As the first capital of Tennessee, Knoxville also has its fair share of historical prominence, especially during the Civil War. Visit the East Tennessee History Center and the McClung Museum to learn about the Civil War battles that took place nearby. 

Bus & train prices are based on the average cost of a one-way ticket for the respective route available on Wanderu over a 30-day period. 

8. Clarksville

A serene river runs through Clarksville, Tennessee

Clarksville may not be as flashy as Memphis or picturesque as Gatlinburg, but the city has some of the richest history in Tennessee. Start at the Fort Defiance Civil War Park, one of the last remaining earthen forts from the Civil War, to learn about the Confederates who built it, the Union troops who later occupied it, and the formerly enslaved people who sought work there.

Also, plan to head out for a day at Historic Collinsville, a 40-acre living history museum that recreates 19th-century life. 

Or go prehistoric at Dunbar Cave State Park. Take a tour of the 8-mile-long cave where indigenous Mississippians left drawings dating back to the 14th century. The area also includes several hiking trails and Swan Lake – ballerinas not included.

9. Union City

An interior view of the dinosaur skeletons on display at Discovery Park of America in Union City
Dinosaur Hall at Discovery Park of America

Union City is a place with a little something for everyone, whether you hit the nature trails in Lake Isom National Wildlife Refuge to spot some birdlife or take a boating trip to Reelfoot Lake. 

Be honest, though, you’re really here for the Discovery Park of America. This massive complex includes exhibits and experiences covering everything from space and science to military and technology. 

You’ll come face-to-whisker with a catfish in the aquarium, walk with fossils of mosasaurs, and sneak into a room hidden by a bookcase – and that’s before you’ve even stepped outside. The 50 acres of land include stunning gardens with plants from around the world, a reproduction of a 20th-century town, and an exact replica of the Liberty Bell.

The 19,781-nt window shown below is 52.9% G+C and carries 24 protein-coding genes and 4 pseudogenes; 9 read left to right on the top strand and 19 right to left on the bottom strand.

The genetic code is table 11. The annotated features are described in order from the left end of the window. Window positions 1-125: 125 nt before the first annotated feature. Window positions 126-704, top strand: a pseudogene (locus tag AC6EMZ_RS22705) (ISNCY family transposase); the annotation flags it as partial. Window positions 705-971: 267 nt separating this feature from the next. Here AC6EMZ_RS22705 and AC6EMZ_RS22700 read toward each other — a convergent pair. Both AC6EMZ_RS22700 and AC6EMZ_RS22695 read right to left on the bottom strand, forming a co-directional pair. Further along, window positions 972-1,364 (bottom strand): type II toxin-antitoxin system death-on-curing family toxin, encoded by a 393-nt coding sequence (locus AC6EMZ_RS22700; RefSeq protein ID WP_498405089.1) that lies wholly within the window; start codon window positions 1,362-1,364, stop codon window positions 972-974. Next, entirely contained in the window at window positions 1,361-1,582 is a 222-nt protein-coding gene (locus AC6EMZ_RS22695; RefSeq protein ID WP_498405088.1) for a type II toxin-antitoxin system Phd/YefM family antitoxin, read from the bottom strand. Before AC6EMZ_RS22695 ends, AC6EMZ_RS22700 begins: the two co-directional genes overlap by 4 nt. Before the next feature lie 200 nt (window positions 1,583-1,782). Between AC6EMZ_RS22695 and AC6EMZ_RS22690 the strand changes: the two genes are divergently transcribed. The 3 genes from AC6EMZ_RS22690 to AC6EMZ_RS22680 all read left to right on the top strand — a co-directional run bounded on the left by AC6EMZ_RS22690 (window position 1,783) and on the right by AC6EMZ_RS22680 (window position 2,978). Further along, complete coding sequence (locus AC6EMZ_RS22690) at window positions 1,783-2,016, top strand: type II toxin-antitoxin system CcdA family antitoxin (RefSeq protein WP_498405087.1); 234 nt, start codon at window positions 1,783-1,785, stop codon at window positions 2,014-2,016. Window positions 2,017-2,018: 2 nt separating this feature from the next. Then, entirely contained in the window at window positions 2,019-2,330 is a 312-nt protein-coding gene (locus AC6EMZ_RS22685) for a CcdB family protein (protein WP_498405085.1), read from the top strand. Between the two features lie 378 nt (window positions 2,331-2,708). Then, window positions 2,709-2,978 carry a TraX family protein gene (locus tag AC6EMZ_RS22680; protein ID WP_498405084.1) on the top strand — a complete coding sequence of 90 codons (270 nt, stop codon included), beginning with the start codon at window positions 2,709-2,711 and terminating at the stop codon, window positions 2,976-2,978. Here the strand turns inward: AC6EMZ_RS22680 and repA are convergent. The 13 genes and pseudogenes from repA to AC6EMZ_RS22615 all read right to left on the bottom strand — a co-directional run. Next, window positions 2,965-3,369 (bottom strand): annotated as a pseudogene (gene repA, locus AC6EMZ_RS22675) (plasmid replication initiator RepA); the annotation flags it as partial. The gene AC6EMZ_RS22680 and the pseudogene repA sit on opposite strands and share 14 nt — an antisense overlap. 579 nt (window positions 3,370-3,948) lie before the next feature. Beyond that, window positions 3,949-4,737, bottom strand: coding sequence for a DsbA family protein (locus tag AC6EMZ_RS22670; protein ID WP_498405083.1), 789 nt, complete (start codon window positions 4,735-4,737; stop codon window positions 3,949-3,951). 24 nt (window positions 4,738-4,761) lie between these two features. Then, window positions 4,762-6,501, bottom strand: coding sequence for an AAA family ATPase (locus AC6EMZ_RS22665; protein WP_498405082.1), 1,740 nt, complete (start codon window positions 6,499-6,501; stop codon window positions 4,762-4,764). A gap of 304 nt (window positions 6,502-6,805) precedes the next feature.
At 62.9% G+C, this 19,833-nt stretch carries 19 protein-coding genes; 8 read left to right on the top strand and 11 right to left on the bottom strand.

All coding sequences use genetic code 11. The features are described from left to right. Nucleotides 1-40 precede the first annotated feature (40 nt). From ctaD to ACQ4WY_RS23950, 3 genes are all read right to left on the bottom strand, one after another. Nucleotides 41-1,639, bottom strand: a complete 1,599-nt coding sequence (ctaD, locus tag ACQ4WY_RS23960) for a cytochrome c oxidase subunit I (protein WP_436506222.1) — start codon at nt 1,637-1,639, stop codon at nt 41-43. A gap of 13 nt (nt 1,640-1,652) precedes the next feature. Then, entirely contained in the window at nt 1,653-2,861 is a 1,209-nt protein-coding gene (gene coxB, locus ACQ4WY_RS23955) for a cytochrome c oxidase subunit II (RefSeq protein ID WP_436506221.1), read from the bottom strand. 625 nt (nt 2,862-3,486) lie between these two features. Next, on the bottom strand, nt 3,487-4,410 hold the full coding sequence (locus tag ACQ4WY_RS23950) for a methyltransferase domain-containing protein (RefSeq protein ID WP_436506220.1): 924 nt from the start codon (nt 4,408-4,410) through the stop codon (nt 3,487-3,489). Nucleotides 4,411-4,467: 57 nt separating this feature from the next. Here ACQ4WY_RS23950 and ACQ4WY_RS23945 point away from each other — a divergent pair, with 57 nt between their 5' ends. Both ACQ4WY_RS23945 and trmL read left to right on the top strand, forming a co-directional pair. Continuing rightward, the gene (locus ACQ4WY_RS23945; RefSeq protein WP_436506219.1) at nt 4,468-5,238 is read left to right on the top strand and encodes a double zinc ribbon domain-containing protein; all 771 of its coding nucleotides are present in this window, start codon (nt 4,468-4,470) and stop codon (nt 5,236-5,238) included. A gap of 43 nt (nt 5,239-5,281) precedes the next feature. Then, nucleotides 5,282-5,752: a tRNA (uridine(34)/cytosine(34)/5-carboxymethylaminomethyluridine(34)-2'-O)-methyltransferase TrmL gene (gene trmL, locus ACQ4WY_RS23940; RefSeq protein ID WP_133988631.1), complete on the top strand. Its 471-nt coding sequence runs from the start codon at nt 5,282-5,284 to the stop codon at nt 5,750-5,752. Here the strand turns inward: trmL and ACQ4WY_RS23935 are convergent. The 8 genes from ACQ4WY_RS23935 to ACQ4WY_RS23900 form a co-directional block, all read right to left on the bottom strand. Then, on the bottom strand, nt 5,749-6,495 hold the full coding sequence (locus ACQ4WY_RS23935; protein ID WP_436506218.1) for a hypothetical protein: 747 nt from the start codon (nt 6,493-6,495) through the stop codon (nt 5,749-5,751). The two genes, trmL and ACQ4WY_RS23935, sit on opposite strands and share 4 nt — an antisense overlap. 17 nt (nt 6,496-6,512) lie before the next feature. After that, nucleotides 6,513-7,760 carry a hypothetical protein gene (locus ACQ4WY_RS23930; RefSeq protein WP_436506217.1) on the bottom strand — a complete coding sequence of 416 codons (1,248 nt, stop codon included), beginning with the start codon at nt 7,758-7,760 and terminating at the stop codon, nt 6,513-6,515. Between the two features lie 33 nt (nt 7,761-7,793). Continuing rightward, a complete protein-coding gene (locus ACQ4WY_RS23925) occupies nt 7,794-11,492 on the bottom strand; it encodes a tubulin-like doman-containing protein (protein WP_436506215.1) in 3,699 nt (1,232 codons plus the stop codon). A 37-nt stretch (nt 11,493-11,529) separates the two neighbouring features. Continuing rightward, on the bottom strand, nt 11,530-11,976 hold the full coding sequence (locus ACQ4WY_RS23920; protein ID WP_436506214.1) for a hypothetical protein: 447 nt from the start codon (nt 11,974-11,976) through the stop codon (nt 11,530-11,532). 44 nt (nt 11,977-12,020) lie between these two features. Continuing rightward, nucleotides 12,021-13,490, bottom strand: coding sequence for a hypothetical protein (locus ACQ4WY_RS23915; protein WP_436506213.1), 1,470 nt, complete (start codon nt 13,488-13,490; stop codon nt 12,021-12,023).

Bus & train prices are based on the average cost of a one-way ticket for the respective route available on Wanderu over a 30-day period. 

10. Chattanooga

Chattanooga is your go-to for an outdoorsy vacation in Tennessee. The Tennessee River is the heart of the city, and the Riverfront neighborhood includes the Tennessee Aquarium, High Point Climbing, and some of the best breweries in the city. Get on the water with a speedboat tour or a day of canoeing at Audubon Acres.

With a name like Lookout Mountain, Chattanooga’s star natural attraction is guaranteed to provide excellent views. Take the Lookout Mountain Incline Railway to the summit for sweeping vistas of the Chattanooga Valley. Then amble along the paths in Rock City Gardens, winding through caverns and rock formations until you get to the 100-foot waterfall. 

What’s cooler than a waterfall? A waterfall inside of a cave, that’s what. Take an elevator into Lookout Mountain to see Ruby Falls and the cave’s stalagmites and stalactites for an unforgettable underground experience.

Bus & train prices are based on the average cost of a one-way ticket for the respective route available on Wanderu over a 30-day period. 

11. Pigeon Forge

An aerial view of Pigeon Forge is the backdrop for a family on a ski lift up the mountain.